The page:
tatoo1
A1: Laoguna#123467

Nali Tatooed Body Washes Up in Narrows

A body was found washed up on the shores just outside of the Narrows. The body had the classic tattoo of the Nali district. The entire torso of the body was covered with the avian tattoo and it’s believed that he was some kind of priest of a rumored revolutionary cult. Subsequent investigations found a cavern where disciples of the cult seem to burn the image of their hand into the wall as a sign of allegiance.

Collaborators

Tawny Schlieski, Matt Yurdana, Gabriel

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liveon2
A1: Laoguna#140456

LIVE ON “Memory Limbs”

After death, a custom among the Laugonan elite is to save the bones of the deceased. Through surgery, portions of this bone are then implanted in the living relatives, enabling them to carry around a piece of their loved ones.
A common implantation point is the shoulder, and these “memory limbs” are a source of comfort for those mourning the loss of their loved ones. Due to the cost of the procedure, it is only common among the elite, who view it as a necessary part of the grieving process.

Collaborators

Aaron Cooper
Rachel Victor
Joe Unger (Vision Card Writer)

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kvetch-forever
E5: Senshai Valley#140173

DEATH COLLECTIVE

At the time of death, memories and emotions are uploaded to the collective of the past, which are molded int he terrdled and secure elected and scope above the land. Permissions are supported by Lao to the population in the return for service and loyalty.

Collaborators

the folks in the corner.

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hands2
A1: Laoguna#140440

The Hands of a Sculptor

When Nara Leoni was born blind to arguably the richest and most influential family in Laoguna, a shift took place in the tradition.

In 1984, Nara Leoni was born to the Leoni Family, the wealthiest and arguably the most influential family in Laoguna. But, Nara was born blind. After a difficult childhood and learning to read and “see” with his hands, Nara became one of the most acclaimed sculptors of Riloa. After his death at the young age of 26, the Leoni family adapted the Laogunian tradition to better reflect his particular circumstances (exhibit 2). This led to a new era in Laogunian memorialization. Most famously, Jani Ara requested in his will that his whole head be memorialized, leading to a legal debate (Ara v. Riloan Supreme Court).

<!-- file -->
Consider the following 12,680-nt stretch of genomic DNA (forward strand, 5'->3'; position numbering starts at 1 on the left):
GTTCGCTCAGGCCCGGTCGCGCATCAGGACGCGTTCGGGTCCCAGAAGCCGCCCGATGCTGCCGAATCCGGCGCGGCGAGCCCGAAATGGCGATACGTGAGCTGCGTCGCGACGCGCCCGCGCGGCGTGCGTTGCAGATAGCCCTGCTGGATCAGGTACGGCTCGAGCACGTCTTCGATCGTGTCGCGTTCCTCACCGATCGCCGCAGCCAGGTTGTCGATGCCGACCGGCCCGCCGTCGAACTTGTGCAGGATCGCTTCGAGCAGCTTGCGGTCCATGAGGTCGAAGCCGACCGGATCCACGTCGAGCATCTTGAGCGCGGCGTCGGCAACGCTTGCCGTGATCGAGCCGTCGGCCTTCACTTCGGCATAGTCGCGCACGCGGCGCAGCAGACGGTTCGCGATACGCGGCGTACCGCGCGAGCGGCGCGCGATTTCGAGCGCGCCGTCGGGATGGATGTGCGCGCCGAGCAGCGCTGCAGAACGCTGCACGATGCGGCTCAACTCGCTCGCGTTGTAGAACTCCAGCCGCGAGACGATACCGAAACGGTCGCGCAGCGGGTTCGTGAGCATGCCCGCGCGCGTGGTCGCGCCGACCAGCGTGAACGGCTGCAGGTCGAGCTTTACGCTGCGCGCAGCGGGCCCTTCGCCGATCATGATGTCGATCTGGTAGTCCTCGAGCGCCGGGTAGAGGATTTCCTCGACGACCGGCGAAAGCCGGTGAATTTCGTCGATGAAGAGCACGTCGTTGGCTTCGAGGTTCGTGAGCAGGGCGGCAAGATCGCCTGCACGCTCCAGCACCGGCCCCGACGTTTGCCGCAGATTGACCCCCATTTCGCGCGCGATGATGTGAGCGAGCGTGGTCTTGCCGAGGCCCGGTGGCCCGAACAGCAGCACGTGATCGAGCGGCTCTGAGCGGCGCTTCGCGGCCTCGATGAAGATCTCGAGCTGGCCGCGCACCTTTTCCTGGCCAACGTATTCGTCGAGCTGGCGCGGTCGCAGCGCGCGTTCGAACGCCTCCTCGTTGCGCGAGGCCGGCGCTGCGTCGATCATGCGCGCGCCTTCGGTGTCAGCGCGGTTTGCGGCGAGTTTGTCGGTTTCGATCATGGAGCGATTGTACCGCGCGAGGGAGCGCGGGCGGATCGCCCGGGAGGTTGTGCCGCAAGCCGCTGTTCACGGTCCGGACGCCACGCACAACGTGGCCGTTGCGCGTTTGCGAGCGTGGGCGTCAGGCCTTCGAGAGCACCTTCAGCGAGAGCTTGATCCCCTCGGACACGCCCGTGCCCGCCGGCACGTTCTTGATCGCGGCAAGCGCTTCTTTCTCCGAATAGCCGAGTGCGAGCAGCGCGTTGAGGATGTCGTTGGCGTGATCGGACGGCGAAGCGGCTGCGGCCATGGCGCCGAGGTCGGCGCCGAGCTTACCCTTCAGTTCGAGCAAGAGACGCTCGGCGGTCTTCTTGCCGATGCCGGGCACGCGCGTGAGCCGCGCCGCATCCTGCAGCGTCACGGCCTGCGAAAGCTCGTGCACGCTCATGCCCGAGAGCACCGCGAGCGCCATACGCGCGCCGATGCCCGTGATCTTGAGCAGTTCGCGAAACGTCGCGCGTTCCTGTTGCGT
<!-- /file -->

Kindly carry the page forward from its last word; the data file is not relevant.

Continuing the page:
These hands were photographed with permission from the Leoni family.

Collaborators

Trisha Williams, and Spandana Myneni

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UploadRilaoCollectiveD5
E5: Senshai Valley#140173

Death Collective

At the time of death, memories and emotions are uploaded to the Collective of the post which are housed in the terraced and secure elevated landscape above the land. Permissions are granted by Lau to the population in return for service and loyalty.

Collaborators

David Falstrup, Geoff Manaugh

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eyes
A1: Laoguna#140440

In Having New Eyes

The real voyage of discovery consists, not in seeking new landscapes, but in having new eyes.
-Marcel Proust

After the Quarantine and enactment of mandatory cremations of infected bodies, Laoguna developed the tradition of memorializing late relatives by keeping their eyes–an emblem of their souls. The departed Laogunian was thought to receive a new pair of eyes upon entering the afterlife. The process, called “sighting” has long since been derided by Riloans of other districts, calling Laogunians who follow the tradition “Hollowers” after the hollow sockets left behind.

The manner of storing them became more and more elaborate over time, as did the tradition of representing the personality and the class of the person through decorations on the urn. Eye preservation techniques also evolved over the ages, and few early artifacts from the plague era exist. Nowadays, experienced morticians in Laoguna provide packages for every price point, including urns carved with increasing levels of craftsmanship.

This artifact (exhibit 1) comes from the Tali family, belonging to Teo Tali who died on his 87th birthday in the year 1974. Photo taken with permission from Ela Nali, his granddaughter, in October 2014.

When Nara Leoni was born blind to arguably the richest and most influential family in Laoguna, a shift took place in the tradition.

In 1984, Nara Leoni was born to the Leoni Family, the wealthiest and arguably the most influential family in Laoguna. But, Nara was born blind. After a difficult childhood and learning to read and “see” with his hands, Nara became one of the most acclaimed sculptors of Riloa. After his death at the young age of 26, the Leoni family adapted the Laogunian tradition to better reflect his particular circumstances (exhibit 2). This led to a new era in Laogunian memorialization. Most famously, Jani Ara requested in his will that his whole head be memorialized, leading to a legal debate (Ara v. Riloan Supreme Court).

Collaborators

Trisha Williams, and Spandana Myneni

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Admit-One
F6: Sky Ring#142131

Reeper

The Ritai people visit the fairground to relive their past lives and look ahead toward the afterlife. The connection between the living and the dead has been enabled by a pirate named Reeper. Reeper’s virtual avatar also connects people to the unborn.

Collaborators

Michelle Bollinger, Anna

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A release waiver for the fairground death experience is written. Read to discover the extent the visitors put their lives in the hands of the Reeper.

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